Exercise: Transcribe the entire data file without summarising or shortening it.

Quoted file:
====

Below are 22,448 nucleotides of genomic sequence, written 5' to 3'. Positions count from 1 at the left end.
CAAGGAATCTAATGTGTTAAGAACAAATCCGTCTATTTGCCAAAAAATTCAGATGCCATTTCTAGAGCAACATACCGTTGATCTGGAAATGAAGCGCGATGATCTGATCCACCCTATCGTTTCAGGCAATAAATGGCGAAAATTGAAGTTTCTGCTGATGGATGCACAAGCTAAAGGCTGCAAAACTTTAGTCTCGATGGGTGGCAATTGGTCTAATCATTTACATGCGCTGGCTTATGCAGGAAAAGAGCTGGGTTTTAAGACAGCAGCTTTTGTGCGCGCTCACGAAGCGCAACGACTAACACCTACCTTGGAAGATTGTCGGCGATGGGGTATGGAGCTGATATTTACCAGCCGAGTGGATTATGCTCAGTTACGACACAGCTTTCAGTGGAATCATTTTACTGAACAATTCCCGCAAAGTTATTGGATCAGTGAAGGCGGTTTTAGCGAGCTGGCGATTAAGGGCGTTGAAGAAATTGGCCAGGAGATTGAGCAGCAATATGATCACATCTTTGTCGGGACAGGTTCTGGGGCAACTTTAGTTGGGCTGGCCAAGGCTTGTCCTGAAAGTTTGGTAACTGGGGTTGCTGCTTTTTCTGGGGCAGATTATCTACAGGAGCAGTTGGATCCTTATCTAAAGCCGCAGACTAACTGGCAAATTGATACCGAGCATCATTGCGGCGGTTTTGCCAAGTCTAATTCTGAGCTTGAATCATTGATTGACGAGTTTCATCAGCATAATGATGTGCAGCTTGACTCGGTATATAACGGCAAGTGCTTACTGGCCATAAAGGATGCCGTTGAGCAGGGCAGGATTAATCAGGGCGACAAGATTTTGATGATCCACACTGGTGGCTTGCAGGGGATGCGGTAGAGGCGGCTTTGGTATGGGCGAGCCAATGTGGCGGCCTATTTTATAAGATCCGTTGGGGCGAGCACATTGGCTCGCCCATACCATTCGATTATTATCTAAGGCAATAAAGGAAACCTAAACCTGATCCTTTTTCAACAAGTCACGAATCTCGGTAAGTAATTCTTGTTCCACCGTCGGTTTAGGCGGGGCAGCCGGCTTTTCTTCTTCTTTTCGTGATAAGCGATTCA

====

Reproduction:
Below are 22,448 nucleotides of genomic sequence, written 5' to 3'. Positions count from 1 at the left end.
CAAGGAATCTAATGTGTTAAGAACAAATCCGTCTATTTGCCAAAAAATTCAGATGCCATTTCTAGAGCAACATACCGTTGATCTGGAAATGAAGCGCGATGATCTGATCCACCCTATCGTTTCAGGCAATAAATGGCGAAAATTGAAGTTTCTGCTGATGGATGCACAAGCTAAAGGCTGCAAAACTTTAGTCTCGATGGGTGGCAATTGGTCTAATCATTTACATGCGCTGGCTTATGCAGGAAAAGAGCTGGGTTTTAAGACAGCAGCTTTTGTGCGCGCTCACGAAGCGCAACGACTAACACCTACCTTGGAAGATTGTCGGCGATGGGGTATGGAGCTGATATTTACCAGCCGAGTGGATTATGCTCAGTTACGACACAGCTTTCAGTGGAATCATTTTACTGAACAATTCCCGCAAAGTTATTGGATCAGTGAAGGCGGTTTTAGCGAGCTGGCGATTAAGGGCGTTGAAGAAATTGGCCAGGAGATTGAGCAGCAATATGATCACATCTTTGTCGGGACAGGTTCTGGGGCAACTTTAGTTGGGCTGGCCAAGGCTTGTCCTGAAAGTTTGGTAACTGGGGTTGCTGCTTTTTCTGGGGCAGATTATCTACAGGAGCAGTTGGATCCTTATCTAAAGCCGCAGACTAACTGGCAAATTGATACCGAGCATCATTGCGGCGGTTTTGCCAAGTCTAATTCTGAGCTTGAATCATTGATTGACGAGTTTCATCAGCATAATGATGTGCAGCTTGACTCGGTATATAACGGCAAGTGCTTACTGGCCATAAAGGATGCCGTTGAGCAGGGCAGGATTAATCAGGGCGACAAGATTTTGATGATCCACACTGGTGGCTTGCAGGGGATGCGGTAGAGGCGGCTTTGGTATGGGCGAGCCAATGTGGCGGCCTATTTTATAAGATCCGTTGGGGCGAGCACATTGGCTCGCCCATACCATTCGATTATTATCTAAGGCAATAAAGGAAACCTAAACCTGATCCTTTTTCAACAAGTCACGAATCTCGGTAAGTAATTCTTGTTCCACCGTCGGTTTAGGCGGGGCAGCCGGCTTTTCTTCTTCTTTTCGTGATAAGCGATTCA